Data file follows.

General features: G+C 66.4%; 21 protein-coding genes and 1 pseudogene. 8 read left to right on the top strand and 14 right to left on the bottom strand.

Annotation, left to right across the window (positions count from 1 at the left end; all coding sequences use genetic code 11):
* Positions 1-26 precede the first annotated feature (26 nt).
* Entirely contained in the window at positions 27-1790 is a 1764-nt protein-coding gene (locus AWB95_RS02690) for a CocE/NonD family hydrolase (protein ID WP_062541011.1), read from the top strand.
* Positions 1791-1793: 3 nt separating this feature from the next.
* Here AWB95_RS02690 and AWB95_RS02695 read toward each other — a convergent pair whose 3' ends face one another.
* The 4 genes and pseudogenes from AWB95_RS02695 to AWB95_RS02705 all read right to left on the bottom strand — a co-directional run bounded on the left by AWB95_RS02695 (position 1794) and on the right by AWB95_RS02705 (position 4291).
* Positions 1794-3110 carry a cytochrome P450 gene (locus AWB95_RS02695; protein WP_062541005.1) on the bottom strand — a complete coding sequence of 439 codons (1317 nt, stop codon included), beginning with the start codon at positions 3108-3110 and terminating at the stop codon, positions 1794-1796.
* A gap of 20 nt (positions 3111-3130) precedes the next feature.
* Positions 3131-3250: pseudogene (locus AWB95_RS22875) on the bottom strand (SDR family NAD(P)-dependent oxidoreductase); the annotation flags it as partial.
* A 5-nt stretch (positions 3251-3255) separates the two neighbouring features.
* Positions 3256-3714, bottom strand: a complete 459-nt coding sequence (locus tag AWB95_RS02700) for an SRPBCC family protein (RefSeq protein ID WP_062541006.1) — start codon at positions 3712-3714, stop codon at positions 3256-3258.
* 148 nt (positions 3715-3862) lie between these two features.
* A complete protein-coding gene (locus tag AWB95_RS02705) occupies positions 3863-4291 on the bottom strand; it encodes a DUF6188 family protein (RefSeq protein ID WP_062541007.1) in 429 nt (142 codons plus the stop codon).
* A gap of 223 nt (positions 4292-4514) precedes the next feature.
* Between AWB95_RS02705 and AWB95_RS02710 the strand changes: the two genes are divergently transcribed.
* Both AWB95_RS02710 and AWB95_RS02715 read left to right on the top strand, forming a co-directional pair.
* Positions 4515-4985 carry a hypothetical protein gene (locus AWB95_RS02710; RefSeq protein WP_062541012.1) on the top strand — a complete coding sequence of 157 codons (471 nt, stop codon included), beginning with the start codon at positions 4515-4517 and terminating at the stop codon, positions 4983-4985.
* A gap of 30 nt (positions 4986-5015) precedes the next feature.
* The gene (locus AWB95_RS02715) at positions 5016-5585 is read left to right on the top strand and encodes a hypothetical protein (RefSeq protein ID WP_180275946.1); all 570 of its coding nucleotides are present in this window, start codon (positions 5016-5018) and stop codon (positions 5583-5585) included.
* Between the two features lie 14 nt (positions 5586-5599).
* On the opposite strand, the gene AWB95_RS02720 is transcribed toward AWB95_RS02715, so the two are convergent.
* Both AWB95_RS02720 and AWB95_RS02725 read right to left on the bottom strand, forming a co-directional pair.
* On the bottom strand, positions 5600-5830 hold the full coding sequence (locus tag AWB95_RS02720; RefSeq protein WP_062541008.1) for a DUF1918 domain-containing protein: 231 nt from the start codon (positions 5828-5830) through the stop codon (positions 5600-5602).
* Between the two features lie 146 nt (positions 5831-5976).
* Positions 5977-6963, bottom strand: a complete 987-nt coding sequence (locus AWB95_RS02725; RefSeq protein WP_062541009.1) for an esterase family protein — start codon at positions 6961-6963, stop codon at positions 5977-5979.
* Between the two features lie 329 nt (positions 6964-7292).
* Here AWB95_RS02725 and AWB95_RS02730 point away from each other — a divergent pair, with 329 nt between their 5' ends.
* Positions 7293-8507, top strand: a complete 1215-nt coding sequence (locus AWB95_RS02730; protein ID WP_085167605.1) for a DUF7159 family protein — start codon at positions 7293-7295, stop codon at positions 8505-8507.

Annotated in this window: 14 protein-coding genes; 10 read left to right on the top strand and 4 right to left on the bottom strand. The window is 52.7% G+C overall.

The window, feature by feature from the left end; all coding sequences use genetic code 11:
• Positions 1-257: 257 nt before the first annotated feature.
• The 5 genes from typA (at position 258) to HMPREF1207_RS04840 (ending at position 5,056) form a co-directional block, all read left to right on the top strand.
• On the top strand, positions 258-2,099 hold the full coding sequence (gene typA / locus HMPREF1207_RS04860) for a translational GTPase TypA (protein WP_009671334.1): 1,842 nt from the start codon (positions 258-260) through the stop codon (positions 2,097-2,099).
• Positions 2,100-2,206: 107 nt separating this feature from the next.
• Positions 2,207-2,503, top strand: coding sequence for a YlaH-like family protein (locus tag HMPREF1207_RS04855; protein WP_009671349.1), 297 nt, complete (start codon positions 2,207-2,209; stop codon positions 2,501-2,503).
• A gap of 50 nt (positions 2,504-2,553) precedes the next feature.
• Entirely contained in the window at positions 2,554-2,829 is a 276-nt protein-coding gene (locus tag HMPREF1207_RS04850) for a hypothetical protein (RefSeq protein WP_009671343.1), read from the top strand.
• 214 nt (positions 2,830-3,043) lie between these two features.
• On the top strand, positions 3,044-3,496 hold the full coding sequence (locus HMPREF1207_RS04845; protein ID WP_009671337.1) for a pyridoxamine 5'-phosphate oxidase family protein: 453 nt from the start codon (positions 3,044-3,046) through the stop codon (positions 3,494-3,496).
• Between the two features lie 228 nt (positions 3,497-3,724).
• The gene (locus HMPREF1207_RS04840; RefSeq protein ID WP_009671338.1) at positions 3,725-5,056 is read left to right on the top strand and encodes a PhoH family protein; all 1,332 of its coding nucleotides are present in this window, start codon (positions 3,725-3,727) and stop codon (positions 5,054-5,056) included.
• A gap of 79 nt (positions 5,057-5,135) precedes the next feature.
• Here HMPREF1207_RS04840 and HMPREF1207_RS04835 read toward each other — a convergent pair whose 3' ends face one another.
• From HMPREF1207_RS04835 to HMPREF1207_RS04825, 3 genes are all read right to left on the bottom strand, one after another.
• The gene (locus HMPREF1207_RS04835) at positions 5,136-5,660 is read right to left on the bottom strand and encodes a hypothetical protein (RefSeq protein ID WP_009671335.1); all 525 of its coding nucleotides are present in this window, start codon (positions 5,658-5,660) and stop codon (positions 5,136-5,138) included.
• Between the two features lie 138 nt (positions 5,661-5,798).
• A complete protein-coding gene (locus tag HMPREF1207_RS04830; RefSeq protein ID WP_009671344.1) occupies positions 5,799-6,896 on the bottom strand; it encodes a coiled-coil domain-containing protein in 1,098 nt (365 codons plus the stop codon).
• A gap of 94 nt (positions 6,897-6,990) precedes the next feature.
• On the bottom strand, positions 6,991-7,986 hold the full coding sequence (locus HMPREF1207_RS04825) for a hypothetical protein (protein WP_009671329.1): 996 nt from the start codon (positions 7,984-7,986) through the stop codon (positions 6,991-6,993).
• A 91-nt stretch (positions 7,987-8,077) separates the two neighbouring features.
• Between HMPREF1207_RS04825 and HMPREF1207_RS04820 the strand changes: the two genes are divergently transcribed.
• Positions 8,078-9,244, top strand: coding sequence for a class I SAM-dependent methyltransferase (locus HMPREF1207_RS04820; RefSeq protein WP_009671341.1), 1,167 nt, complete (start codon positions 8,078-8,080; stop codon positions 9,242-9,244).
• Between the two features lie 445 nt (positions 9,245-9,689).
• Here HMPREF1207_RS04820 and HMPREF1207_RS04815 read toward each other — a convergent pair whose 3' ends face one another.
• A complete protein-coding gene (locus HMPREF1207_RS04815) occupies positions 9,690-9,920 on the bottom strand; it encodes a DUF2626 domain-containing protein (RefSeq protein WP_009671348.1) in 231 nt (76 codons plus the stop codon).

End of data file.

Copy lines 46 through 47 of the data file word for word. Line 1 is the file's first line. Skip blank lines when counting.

• The gene (locus HMPREF1207_RS04835) at positions 5,136-5,660 is read right to left on the bottom strand and encodes a hypothetical protein (RefSeq protein ID WP_009671335.1); all 525 of its coding nucleotides are present in this window, start codon (positions 5,658-5,660) and stop codon (positions 5,136-5,138) included.
• Between the two features lie 138 nt (positions 5,661-5,798).